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The Guide to Lean Enablers for Managing Engineering Programs

Research and Teaching Output of the MIT Community

Show simple item record Oehmen, Josef Oppenheim, Bohdan W. Secor, Deborah Norman, Eric Rebentisch, Eric Sopko, Joseph A. Steuber, Marc Dove, Rick Moghaddam, Kambiz McNeal, Steve Bowie, Mark Ben-Daya, Mohamed Altman, Wolf Driessnack, John 2012-05-04T14:20:56Z 2012-05-04T14:20:56Z 2012-05
dc.description.abstract This document provides the findings of the Joint MIT‐PMI‐INCOSE Lean in Program Management Community of Practice that are based on a 1‐year project executed during 2011 and 2012. The community was made up of selected subject matter experts from industry, government, and academia. The findings reported in this guide are based on known best practices from the literature, program experience of the subject matter experts, and input from an extensive community of professionals. The findings of the Joint Community of Practice were extensively validated through community and practitioner feedback, multiple workshops at INCOSE and PMI conferences, LAI‐hosted web‐based meetings, and surveys of the extended professional community. The survey results clearly show that programs that use the Lean Enablers show a significantly stronger performance in all dimensions—from cost, to schedule and quality, as well as stakeholder satisfaction. The core of this document contains (1) the 10 themes for major engineering program management challenges, and (2) the 43 Lean Enablers with 286 subenablers to overcome these challenges, better integrate program management and systems engineering, and lead engineering programs to excellence. The main engineering program management challenges that were identified and addressed By Lean Enablers in this guide are: 1. Firefighting—Reactive program execution; 2. Unstable, unclear, and incomplete requirements; 3. Insufficient alignment and coordination of the extended enterprise; 4. Processes are locally optimized and not integrated for the entire enterprise; 5. Unclear roles, responsibilities, and accountability; 6. Mismanagement of program culture, team competency, and knowledge; 7. Insufficient program planning; 8. Improper metrics, metric systems, and KPIs; 9. Lack of proactive program risk management; and 10. Poor program acquisition and contracting practices The 43 Lean Enablers (LE) and 286 subenablers for Managing Engineering Programs—actionable best practices— are summarized in six categories that represent the six Lean Principles (LP): LE 1.x: Respect the people in your program (LP6); LE 2.x: Capture the value defined by the key customer stakeholders (LP1); LE 3.x: Map the value stream and eliminate waste (LP2); LE 4.x: Flow the work through planned and streamlined processes (LP3); LE 5.x: Let customer stakeholders pull value (LP4); and LE 6.x: Pursue perfection in all processes.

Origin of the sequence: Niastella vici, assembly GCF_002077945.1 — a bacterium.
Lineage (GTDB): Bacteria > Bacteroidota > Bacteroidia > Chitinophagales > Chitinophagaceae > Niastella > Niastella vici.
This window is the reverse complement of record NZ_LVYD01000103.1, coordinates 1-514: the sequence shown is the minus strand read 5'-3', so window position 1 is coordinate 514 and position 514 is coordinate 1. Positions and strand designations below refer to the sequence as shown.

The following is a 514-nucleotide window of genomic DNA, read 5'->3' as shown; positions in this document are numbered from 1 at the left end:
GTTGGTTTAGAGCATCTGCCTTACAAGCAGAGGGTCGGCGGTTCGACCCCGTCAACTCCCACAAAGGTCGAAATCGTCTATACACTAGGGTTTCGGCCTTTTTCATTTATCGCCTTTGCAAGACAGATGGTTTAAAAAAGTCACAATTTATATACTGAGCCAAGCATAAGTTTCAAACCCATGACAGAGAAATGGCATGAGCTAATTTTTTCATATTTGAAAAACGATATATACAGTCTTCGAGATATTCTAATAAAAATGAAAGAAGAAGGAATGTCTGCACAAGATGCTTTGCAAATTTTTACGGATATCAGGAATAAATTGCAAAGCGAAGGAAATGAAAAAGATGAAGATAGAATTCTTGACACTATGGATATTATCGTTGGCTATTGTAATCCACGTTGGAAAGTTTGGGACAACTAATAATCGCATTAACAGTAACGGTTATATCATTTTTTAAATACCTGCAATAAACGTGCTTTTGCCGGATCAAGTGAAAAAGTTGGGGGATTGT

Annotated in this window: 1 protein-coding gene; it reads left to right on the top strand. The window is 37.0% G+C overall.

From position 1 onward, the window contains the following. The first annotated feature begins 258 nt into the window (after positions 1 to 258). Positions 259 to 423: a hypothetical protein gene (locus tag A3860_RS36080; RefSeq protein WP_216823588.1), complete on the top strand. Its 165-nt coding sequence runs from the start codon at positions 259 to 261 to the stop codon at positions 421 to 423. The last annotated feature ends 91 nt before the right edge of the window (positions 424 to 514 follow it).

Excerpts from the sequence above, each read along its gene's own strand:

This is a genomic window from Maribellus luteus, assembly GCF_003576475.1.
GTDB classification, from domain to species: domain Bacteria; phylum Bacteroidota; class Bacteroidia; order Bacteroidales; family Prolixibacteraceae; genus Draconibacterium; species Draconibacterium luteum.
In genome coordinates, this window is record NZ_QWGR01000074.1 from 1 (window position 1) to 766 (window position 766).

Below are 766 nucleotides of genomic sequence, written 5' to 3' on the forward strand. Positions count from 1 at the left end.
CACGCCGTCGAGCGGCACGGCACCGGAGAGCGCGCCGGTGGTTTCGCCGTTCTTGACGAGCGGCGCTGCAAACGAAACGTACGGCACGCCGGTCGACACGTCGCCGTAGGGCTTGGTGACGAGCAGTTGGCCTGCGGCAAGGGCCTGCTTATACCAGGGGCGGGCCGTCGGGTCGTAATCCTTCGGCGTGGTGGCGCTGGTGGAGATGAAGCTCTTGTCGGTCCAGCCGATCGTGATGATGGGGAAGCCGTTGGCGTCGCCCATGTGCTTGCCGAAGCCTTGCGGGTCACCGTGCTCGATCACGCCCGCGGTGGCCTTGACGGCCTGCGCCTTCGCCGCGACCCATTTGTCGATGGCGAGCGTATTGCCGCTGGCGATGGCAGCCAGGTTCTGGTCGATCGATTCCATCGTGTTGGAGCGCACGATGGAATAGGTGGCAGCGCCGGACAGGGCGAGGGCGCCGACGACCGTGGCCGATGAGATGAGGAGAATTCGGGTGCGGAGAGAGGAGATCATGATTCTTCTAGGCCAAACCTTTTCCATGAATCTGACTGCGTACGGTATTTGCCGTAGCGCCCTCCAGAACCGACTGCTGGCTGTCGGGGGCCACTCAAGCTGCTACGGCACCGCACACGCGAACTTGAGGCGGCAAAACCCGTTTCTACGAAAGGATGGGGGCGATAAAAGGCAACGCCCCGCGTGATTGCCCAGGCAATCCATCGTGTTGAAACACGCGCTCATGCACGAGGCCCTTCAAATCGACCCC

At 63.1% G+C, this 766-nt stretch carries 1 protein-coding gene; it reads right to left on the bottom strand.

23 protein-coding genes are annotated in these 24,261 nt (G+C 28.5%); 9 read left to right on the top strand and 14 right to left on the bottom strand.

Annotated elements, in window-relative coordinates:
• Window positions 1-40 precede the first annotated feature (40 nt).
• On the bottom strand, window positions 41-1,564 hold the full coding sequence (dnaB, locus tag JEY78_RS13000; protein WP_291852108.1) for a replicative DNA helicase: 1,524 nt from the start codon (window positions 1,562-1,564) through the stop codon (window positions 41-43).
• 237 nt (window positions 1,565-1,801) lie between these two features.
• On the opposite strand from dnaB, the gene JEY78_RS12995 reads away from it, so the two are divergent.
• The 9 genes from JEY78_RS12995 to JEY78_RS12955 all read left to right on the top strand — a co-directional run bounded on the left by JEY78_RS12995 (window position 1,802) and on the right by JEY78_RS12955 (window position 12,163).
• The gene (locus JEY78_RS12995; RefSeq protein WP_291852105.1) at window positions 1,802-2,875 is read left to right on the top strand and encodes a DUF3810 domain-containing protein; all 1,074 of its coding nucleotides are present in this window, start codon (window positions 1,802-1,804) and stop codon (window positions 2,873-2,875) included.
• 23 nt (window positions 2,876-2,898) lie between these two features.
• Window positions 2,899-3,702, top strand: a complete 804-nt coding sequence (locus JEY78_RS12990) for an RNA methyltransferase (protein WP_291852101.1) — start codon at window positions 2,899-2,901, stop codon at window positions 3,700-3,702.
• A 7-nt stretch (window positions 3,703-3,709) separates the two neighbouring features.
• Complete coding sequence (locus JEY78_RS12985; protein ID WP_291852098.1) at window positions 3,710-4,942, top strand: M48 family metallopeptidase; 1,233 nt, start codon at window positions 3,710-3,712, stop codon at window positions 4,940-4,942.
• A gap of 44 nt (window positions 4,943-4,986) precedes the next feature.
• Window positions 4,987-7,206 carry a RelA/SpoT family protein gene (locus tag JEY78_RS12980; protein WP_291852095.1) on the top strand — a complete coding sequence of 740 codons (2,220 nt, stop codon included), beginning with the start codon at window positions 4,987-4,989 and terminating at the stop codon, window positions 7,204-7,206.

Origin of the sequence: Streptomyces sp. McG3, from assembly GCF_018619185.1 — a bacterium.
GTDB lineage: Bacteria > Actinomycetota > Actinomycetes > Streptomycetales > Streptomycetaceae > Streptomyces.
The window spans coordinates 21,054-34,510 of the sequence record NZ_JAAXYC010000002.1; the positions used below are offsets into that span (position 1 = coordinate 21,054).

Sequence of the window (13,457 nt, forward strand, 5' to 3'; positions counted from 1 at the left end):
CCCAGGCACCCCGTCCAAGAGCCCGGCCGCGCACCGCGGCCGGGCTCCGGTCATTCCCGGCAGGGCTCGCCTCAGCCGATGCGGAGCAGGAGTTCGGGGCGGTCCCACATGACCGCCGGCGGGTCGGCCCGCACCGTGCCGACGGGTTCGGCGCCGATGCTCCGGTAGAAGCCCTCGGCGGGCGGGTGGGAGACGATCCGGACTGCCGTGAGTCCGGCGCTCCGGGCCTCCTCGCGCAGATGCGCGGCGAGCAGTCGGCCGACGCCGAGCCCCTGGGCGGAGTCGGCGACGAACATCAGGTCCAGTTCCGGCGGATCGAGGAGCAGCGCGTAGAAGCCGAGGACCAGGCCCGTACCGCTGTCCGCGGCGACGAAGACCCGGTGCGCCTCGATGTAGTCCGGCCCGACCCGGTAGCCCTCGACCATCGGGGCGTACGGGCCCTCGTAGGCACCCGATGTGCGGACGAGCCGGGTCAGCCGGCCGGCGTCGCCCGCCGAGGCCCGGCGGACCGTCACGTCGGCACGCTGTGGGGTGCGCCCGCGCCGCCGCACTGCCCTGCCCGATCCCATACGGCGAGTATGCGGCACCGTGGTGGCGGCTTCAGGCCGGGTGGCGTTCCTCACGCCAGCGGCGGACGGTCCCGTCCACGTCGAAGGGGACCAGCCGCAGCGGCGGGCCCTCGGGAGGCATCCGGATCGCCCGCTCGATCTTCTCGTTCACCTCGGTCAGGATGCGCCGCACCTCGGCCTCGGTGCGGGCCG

dc.description.sponsorship Lean Advancement Initiative (LAI) at MIT. Project Management Institute, Inc. (PMI). International Council on Systems Engineering (INCOSE). en_US
dc.language.iso en_US en_US
dc.publisher Joint MIT‐PMI‐INCOSE Community of Practice on Lean in Program Management en_US
dc.rights An error occurred on the license name. en
dc.rights.uri An error occurred getting the license - uri. en
dc.subject Lean Thinking
dc.subject Program Management
dc.subject Systems Engineering
dc.title The Guide to Lean Enablers for Managing Engineering Programs en_US
dc.type Book en_US

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  • Lean Advancement Initiative
    U.S. Air Force, aerospace industry, labor, and MIT collaborate to achieve lean capability at the enterprise level to deliver value to every stakeholder

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